Friday, February 25, 2011

To See is to Know

Ever heard a future parent say that until they see their baby, they won't know a name? Or even that the baby will name itself, based on it's reaction to names said? That is basically how I name a character.

I'm a pantser, first and foremost (pantser = no/little planning for novel other than possibly knowing the end and a few tidbits ), so it may come as no surprise that I don't really create a character, except for the main ones. They just float in and out of the story, sometimes with more importance than other times (that's what editing is for right?) Sometimes, I won't know they're there until they start talking...and then the details come....and then their name. Other times, I start writing and fill in the details right before they jump in. (which is what happens below) (Keep in mind, that, like most things I do, this is a mental process that I don't write down and plan...normally)

Example: Let's say I'm writing something about a girl, named Lisa, who is skipping class...For all I know at this point, Lisa could continue walking down this sidewalk for the rest of her life, but something tells me she's going to run into someone who isn't in school either. As soon as the idea hits me to add another character, I start imagining it.

This is what I know, just from seeing him in my head:
  • It's a boy, though not one Lisa knows well or by name
  • He's a dweeb
  • Slighly annoying--makes me think he's younger than her
  • Brown hair that hasn't been combed
  • He has glasses that are too big for his face
  • Mismatched clothes, they're worn, as if they've come from a lower end thrift shop
  • He's bored and curious as to why "Perfect Patty" has skipped. 
Here are the names that immediately come to mind, just from thinking about who I think he is:
  1. Tom
  2. Andrew
  3. Matt
  4. Harold
Two stick out the most for me (Which for you? or are you seeing another name?) Tom and Harold. He seems like an young kid under the influence of older he lives with his grandparents or his parents are older.  I don't confirm a name in my mind until I actually start writing him.

Something flopped from the bushes not ten feet before Linda and landed on the sidewalk, blocking her path like an animated trash bag. It took a few minutes for her to see there was a head attached to the bag along with arms and legs. It waddled like a duck coming closer until she could see it wasn't a bag at all, but a boy in an oversized black jacket, floppy baseball hat, and shoes at least three sizes too big.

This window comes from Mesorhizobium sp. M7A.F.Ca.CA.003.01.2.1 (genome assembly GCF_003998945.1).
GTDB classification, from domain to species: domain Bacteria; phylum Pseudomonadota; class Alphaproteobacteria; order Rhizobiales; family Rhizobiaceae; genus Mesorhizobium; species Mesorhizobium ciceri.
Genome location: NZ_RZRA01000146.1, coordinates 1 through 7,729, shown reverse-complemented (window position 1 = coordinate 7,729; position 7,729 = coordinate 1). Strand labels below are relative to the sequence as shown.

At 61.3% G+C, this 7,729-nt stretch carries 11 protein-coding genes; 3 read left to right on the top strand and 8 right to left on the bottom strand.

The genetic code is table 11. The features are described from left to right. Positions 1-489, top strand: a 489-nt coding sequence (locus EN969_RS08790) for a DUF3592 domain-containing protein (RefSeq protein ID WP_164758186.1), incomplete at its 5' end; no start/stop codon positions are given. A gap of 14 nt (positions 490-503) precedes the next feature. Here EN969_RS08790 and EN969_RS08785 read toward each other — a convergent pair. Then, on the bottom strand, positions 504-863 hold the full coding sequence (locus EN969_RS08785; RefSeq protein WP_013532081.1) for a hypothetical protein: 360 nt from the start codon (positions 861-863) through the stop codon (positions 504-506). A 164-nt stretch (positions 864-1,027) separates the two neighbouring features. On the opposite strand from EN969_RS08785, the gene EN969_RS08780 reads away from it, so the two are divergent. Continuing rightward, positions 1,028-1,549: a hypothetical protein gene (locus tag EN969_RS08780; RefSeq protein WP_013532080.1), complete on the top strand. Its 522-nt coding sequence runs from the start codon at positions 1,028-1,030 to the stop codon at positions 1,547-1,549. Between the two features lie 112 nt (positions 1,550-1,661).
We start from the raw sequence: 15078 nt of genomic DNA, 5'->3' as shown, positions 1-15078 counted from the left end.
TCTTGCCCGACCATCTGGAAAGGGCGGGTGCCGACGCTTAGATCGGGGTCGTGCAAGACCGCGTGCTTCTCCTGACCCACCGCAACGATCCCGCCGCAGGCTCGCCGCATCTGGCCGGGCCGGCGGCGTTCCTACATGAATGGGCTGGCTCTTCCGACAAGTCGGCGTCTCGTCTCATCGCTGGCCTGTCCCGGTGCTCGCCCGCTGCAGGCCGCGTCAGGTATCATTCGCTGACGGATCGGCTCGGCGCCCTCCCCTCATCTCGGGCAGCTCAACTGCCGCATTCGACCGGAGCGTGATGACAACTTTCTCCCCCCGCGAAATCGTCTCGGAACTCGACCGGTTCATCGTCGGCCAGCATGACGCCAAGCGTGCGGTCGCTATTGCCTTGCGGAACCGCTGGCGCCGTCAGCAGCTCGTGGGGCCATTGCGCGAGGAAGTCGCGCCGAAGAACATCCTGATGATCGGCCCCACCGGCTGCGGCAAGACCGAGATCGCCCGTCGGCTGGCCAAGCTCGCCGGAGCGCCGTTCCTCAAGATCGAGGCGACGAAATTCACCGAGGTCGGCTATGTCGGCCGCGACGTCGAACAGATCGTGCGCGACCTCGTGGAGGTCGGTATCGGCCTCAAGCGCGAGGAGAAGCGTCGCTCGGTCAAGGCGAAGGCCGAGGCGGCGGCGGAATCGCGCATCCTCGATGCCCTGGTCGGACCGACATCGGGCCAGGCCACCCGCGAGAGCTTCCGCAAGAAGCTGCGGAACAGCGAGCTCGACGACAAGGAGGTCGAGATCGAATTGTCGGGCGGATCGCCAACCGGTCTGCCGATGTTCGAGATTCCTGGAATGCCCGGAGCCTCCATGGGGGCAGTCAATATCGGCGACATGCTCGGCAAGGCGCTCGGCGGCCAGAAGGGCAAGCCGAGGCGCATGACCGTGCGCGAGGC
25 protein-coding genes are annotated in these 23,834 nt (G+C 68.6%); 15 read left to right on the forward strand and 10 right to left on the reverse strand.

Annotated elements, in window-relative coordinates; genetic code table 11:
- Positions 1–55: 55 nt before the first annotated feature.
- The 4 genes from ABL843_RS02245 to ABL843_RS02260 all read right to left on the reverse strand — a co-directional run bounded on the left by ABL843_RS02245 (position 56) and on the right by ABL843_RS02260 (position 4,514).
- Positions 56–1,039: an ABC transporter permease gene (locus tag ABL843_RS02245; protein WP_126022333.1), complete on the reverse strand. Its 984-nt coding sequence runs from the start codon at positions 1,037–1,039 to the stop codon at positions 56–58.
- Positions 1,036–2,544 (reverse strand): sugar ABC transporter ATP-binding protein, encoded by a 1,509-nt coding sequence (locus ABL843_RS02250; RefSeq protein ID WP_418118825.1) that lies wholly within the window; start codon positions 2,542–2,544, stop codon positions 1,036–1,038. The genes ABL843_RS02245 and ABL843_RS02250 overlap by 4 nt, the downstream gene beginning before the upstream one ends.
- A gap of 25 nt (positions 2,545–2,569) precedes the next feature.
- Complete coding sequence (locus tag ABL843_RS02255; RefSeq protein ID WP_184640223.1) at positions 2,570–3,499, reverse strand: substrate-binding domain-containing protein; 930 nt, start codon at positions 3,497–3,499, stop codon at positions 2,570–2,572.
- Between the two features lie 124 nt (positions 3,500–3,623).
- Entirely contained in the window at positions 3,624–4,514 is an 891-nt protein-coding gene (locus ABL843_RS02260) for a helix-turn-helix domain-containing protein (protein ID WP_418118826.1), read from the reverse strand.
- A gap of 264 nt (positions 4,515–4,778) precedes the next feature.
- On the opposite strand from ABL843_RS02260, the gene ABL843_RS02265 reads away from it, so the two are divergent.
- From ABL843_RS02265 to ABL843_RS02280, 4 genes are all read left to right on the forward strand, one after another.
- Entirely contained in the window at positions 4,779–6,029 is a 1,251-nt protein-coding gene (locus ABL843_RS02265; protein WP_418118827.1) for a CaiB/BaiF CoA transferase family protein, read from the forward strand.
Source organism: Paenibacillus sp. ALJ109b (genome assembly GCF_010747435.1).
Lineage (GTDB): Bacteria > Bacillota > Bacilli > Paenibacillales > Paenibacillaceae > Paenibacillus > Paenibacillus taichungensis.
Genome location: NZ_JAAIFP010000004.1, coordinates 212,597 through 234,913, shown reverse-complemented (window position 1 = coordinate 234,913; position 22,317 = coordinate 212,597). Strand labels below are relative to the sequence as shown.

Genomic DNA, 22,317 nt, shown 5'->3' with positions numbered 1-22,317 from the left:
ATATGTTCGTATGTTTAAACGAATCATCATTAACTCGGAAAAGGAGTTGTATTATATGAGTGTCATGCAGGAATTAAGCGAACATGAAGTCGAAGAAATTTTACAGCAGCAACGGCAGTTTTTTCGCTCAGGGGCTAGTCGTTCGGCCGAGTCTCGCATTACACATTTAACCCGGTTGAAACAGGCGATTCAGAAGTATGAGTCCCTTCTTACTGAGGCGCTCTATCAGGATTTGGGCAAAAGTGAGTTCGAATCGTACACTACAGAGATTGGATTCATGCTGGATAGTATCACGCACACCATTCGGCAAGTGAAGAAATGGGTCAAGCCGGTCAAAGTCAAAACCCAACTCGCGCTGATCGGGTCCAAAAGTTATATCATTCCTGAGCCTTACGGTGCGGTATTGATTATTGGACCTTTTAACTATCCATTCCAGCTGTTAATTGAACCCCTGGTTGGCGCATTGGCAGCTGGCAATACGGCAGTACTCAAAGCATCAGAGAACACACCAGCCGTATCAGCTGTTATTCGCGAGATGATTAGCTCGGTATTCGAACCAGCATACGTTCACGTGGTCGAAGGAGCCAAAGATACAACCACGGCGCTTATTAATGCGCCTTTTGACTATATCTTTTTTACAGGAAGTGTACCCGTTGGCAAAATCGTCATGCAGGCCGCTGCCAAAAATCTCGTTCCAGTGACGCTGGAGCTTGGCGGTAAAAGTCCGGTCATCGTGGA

"Uh." She looked down at the mess and figured he was about ten. "Excuse me." She tried to edge past the blob of clothing.
"I said, 'hey.'" The boy complained in a whining tone, pushing the thick glasses up his nose, which like the rest of his attire were way too big. "I'm Harold."

Not my best, but you get my least, I hope you do.
I can't name a character until they come alive on the page. Until they have an actual voice or flow about them, I find that I keep renaming them every ten seconds. Every image of a character conjures a name or two that seem to just "fit" the character. Of course, if I want to surprise the reader, I may pick a name like Harold, and turn him into the school jock, just because that seems less predictable.

So, what about you? Are you feeling a different name for this new character? How do you name your characters? Let me know in the comments!


  1. I did a whole post on naming a while back. I'm really meticulous about it. I like to start to form the character and then brainstorm names for them. I like them to have some kind of name before they start hanging out and moving in the story, not sure why. I’ve changed names before if I just didn’t feel like it would fit them later.

  2. I research names that have a meaning that hints at their character, or what purpose they might have in the story. That can be pretty difficult when trying to find normal sounding names in the English Language. I use the Babynamer sites a lot. Names are about the ONLY thing I plan before I start writing! (Fellow Pantster here!)

  3. This made me think of an exchange I heard on my ESPN Sports Guy podcast the other day.

    Sports Guy: A few years ago, my friend Scooter was on Jeopardy, and she got this really easy question wrong...

    Interview Guest: Whoa! Wait a minute, you have a friend named Scooter who's a GIRL!? Didn't see that coming...